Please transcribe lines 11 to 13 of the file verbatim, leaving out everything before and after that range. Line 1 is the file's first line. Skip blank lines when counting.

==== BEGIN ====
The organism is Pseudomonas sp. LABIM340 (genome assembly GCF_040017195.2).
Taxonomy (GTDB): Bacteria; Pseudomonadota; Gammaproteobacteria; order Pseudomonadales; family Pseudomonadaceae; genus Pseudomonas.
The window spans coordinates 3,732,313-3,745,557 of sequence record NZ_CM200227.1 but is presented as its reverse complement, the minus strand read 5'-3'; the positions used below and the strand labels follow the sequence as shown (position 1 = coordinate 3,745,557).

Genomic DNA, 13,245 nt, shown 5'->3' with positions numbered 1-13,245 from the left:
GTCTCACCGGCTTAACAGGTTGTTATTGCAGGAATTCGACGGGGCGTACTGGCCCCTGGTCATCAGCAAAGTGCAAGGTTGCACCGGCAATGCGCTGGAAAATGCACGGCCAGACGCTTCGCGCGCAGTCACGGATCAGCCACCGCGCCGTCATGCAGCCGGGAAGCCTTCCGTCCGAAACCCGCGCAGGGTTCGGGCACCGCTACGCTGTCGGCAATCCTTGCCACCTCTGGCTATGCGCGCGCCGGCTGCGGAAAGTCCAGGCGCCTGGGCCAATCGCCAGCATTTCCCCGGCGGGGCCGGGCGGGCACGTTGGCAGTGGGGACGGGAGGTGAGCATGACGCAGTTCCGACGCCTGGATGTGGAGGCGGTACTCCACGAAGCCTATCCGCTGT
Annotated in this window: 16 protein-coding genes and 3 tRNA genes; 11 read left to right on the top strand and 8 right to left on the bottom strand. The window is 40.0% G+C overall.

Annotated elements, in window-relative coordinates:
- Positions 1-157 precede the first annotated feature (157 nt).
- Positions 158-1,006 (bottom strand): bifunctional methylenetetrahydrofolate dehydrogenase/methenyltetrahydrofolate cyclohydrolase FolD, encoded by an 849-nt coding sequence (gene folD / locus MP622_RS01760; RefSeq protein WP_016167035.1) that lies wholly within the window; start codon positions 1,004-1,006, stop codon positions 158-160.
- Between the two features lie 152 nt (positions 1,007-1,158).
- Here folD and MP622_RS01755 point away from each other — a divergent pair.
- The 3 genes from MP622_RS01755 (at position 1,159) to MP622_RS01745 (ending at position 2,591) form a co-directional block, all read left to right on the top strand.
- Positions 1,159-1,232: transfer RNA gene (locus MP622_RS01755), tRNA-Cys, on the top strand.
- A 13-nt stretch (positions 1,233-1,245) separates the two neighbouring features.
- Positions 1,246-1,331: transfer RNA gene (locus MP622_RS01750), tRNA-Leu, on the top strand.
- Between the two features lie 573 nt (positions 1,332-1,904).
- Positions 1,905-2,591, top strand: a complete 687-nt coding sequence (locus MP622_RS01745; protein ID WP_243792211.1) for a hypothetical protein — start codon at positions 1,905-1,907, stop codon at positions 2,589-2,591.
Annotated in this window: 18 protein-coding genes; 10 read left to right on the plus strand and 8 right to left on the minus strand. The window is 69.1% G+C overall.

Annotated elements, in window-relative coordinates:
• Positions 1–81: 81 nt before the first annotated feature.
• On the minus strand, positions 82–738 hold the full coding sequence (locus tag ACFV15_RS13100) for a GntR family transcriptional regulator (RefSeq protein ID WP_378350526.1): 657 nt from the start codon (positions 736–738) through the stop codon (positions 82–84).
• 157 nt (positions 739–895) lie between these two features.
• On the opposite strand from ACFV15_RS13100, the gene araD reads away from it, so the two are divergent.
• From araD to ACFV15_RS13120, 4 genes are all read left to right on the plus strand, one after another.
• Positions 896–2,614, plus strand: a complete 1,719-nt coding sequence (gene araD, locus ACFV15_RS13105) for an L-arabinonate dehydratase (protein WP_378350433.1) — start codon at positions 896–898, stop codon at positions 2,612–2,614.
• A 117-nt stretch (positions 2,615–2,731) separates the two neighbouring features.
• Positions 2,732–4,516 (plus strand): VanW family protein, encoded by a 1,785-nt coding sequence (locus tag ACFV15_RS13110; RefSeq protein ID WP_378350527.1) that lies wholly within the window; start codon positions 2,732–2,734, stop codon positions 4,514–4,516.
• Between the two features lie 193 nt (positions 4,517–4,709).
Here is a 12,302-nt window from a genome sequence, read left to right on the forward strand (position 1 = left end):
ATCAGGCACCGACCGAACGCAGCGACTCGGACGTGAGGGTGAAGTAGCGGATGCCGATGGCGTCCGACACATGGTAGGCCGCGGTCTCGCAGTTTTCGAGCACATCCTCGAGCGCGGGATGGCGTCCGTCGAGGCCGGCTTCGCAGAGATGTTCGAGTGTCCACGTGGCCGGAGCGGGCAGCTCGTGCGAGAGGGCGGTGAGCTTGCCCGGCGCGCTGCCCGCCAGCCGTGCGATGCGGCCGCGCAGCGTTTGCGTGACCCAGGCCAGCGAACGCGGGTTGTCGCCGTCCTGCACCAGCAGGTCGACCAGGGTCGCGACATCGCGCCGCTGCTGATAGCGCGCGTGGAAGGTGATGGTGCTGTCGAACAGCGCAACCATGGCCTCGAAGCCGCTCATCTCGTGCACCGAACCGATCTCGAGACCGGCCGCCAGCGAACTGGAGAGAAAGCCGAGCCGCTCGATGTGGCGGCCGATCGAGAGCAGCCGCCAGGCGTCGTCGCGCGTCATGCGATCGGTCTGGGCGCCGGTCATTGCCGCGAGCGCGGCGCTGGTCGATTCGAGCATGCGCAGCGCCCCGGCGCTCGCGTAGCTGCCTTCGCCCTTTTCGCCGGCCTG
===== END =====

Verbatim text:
- Here folD and MP622_RS01755 point away from each other — a divergent pair.
- The 3 genes from MP622_RS01755 (at position 1,159) to MP622_RS01745 (ending at position 2,591) form a co-directional block, all read left to right on the top strand.
- Positions 1,159-1,232: transfer RNA gene (locus MP622_RS01755), tRNA-Cys, on the top strand.